As expected, the Taliban’s dramatic and largely unresisted advance has culminated in their return to power in Afghanistan 20 years after they were overthrown by the US invading army in pursuit of Osama bin Laden and Al-Qaeda members who it believes were behind the September 11, 2001 attacks in Washington and New York.
Interestingly, contrary to the general assumption, the United States has never designated the Taliban as a terrorist organisation; it only accuses the group of cooperating with some of the most dangerous groups on its terror list i.e. Al-Qaeda and its affiliates; an inconsistency that can best be described as ‘ba cinya ba, kafar baya’.
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Just like every other country, the US only designates a group or individual as a terrorist based on its interests. The lack of absolute unanimity on the definition of terrorism explains why a terrorist in the eyes some may be a freedom fighter according to others.
Now, as much as the return of the Taliban to power has generated all sorts of explanations, it left many people wondering what explains the circumstances surrounding the development as a whole.
Though the US overthrew the Taliban regime in 2001, it soon began to realise that the country was too complex for a mere regime change to change it. Also, after pumping hundreds of billions of dollars into the country over two decades to create and nurture a reasonably stable US-allied state with adequately equipped and well-trained security personnel, the country’s underlying ethno-cultural and socio-political peculiarities, which the US couldn’t take into consideration, undermined and eventually frustrated its efforts.
Following their defeat in 2001, the Taliban turned to guerilla warfare tactics killing more than 2,000 US military and security personnel over the two decades, and, of course, exhausting the Afghan army and security personnel.
The US began to grow increasingly frustrated as it was spending massive resources and losing its military personnel to the Taliban attacks in an impoverished and landlocked country with neither instantly exploitable resources nor any strategic importance to it. Besides, the country had ceased to pose any significant threat to the US following its elimination of Al-Qaeda and other foreign fighters in the country.
Also, the largely apathetic Afghan military personnel were still incapable of tackling the Taliban unaided. Equally, the largely corrupt Afghan military and political elite were neck-deep in the systematic misappropriation of the country’s already meagre and mostly US-provided resources. They also couldn’t grow beyond their respective, tribal, regional affiliations and other deep-seated prejudices.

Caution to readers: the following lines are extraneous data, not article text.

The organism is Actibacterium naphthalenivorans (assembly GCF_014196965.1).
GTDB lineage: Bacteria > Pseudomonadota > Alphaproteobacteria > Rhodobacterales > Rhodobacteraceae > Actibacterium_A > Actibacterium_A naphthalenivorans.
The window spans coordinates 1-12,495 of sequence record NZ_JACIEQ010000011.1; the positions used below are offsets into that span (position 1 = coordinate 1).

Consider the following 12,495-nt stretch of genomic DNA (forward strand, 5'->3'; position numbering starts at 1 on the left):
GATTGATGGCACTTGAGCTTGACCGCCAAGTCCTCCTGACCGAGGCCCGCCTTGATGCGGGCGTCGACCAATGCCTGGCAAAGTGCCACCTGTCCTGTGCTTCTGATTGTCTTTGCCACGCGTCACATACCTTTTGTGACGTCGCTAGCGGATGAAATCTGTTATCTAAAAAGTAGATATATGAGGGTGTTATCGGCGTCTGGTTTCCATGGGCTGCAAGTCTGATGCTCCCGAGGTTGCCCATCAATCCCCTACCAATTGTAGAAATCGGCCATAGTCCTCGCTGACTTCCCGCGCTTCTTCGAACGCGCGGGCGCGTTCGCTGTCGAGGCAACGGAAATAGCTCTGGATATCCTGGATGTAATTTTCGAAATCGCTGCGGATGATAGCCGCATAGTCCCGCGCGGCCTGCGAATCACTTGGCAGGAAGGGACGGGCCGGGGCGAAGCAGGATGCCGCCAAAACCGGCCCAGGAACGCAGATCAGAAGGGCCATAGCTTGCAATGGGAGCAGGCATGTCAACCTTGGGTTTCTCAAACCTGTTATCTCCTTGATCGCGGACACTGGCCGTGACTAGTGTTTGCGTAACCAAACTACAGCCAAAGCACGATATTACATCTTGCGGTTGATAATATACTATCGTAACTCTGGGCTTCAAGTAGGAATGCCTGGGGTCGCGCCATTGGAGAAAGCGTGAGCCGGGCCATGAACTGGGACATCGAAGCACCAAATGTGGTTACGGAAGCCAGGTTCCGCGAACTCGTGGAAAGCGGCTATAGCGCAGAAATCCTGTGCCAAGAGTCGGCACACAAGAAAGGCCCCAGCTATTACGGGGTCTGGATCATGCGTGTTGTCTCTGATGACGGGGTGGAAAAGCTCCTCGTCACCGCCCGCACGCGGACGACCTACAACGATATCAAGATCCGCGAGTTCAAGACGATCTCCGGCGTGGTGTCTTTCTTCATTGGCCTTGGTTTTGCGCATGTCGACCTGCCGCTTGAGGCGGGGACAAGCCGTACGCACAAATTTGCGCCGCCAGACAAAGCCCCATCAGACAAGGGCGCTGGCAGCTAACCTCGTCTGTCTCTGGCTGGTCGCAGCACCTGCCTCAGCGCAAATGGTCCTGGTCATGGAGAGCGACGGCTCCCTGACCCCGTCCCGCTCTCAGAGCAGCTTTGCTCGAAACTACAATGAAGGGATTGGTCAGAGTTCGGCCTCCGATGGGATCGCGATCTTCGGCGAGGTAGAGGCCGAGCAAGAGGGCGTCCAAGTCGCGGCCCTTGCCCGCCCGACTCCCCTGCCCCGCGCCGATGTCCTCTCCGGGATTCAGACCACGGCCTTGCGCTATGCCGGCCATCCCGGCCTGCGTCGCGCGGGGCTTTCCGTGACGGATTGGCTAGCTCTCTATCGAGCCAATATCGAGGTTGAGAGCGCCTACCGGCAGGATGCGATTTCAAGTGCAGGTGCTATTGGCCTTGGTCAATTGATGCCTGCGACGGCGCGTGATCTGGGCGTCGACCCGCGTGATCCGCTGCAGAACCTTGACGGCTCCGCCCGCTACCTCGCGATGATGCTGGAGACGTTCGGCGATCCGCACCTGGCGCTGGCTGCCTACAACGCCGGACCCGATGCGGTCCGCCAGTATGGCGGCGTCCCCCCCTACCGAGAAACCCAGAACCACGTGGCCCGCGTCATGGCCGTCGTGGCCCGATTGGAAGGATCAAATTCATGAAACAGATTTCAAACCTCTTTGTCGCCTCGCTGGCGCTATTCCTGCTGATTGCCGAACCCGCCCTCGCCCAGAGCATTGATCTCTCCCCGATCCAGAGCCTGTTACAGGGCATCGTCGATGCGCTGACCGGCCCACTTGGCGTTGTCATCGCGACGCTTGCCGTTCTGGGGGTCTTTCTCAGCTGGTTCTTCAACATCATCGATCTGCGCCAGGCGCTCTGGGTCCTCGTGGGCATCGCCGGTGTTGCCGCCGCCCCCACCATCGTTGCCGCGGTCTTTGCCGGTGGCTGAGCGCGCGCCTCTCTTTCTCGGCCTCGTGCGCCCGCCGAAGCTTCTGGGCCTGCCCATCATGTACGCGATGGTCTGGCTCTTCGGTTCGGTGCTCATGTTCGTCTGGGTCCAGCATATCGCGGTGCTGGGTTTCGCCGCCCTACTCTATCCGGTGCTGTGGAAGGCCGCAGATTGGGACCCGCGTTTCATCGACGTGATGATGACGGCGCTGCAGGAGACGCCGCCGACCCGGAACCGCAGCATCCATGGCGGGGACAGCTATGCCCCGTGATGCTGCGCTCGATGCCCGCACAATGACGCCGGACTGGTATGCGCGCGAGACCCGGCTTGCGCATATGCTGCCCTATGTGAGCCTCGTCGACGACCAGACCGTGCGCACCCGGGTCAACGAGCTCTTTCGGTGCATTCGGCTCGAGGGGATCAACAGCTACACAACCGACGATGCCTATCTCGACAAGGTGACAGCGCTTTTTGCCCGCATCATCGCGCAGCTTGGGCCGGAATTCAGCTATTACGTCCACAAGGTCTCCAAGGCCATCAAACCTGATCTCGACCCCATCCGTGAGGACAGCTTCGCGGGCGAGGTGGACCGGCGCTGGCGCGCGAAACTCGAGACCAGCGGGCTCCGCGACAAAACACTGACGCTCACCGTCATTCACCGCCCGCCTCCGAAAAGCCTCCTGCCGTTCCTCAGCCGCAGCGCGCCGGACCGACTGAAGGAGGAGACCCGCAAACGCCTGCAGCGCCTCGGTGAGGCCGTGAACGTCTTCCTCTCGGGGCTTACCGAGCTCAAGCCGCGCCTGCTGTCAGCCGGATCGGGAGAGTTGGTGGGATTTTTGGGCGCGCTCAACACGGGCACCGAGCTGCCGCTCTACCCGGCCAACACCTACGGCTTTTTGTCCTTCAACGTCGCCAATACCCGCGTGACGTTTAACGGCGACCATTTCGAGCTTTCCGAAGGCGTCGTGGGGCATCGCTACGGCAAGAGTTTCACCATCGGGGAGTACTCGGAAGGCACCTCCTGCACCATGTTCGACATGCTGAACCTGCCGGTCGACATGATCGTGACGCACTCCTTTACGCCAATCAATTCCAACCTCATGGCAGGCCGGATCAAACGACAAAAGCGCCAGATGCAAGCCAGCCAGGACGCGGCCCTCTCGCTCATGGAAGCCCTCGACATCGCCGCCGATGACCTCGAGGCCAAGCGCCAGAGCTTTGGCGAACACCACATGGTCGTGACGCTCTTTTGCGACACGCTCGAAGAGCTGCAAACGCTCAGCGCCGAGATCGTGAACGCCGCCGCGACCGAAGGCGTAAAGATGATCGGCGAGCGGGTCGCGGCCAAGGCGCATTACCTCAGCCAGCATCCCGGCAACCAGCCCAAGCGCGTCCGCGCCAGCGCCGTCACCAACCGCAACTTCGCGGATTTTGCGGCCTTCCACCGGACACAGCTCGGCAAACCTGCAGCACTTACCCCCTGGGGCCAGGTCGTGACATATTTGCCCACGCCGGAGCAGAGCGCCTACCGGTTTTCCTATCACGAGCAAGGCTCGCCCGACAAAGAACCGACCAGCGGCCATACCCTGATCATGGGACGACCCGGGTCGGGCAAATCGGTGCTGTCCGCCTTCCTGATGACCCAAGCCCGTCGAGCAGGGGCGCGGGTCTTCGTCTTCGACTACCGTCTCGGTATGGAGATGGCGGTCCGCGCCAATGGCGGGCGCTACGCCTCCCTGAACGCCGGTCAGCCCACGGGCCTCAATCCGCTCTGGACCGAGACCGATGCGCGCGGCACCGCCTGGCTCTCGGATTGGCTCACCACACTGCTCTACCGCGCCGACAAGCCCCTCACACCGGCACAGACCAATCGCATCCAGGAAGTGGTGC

Therefore, and clearly with prior approval, if not an order, from Washington, Qatar reached out to the Taliban to broker a deal between it and the United States.
Interestingly, Qatar is a tiny but superfluously rich Arab Gulf state hugely obsessed with geopolitical influence disproportionate to its size. It pursues its agenda by investing massively in sponsoring anti-establishment political groups and non-state actors in various countries across the Middle East and North Africa (MENA region). It equally provides them with media platforms on its influential Aljazeera satellite television network, which it also uses to glorify them and demonize their respective governments thereby constantly putting itself at loggerheads with various governments in the region.
Anyway, around the beginning of 2010, Qatar effectively adopted the Taliban, following which the group’s leaders were politically refined in its capital, Doha, over the subsequent years within which talks were held between the group’s representatives and their US counterparts.
Also, in 2013, Qatar established the Taliban’s political bureau in Doha, which was the first and only one of its kind, to institutionalise contacts between them and the United States in the atmosphere of irresistible luxury and glamour away from Afghanistan.
Since then, the Taliban has been increasingly involved in international diplomacy acquiring considerable skills in the process that on different occasions it managed to blackmail the US into making concessions by capitalising on its desperation to pull out of Afghanistan without jeopardising its interests.
The Taliban representatives also visited the capitals of some major international and regional players for talks with governments’ officials and representatives of international bodies.
Besides, all through the US-Taliban negotiations in Doha, the former had effectively treated the latter like a substantive government, not a group, leading to the ratification of the deal between them in February 2020. For instance, the deal provides, among other things, that the US would withdraw its forces from Afghanistan, while the Taliban, in return, agreed not to harbour or allow anyone or group threatening the security of the United States or its allies to operate in the country.
After all, from the way the US pulled out of the country, it was clear that it effectively handed it to the Taliban on a silver platter. Equally, the reactions of the other world powers, which suggest no surprise, imply that they were at least privy to, if not part, of the whole thing all along.
Now, though the new Taliban government would be different from the pre-2001 Mullah Omar-led government, it wouldn’t necessarily live up to the US expectations. Yet, as long as its grip on power doesn’t threaten the US security or jeopardise its interests, any other excesses it may commit would be overlooked.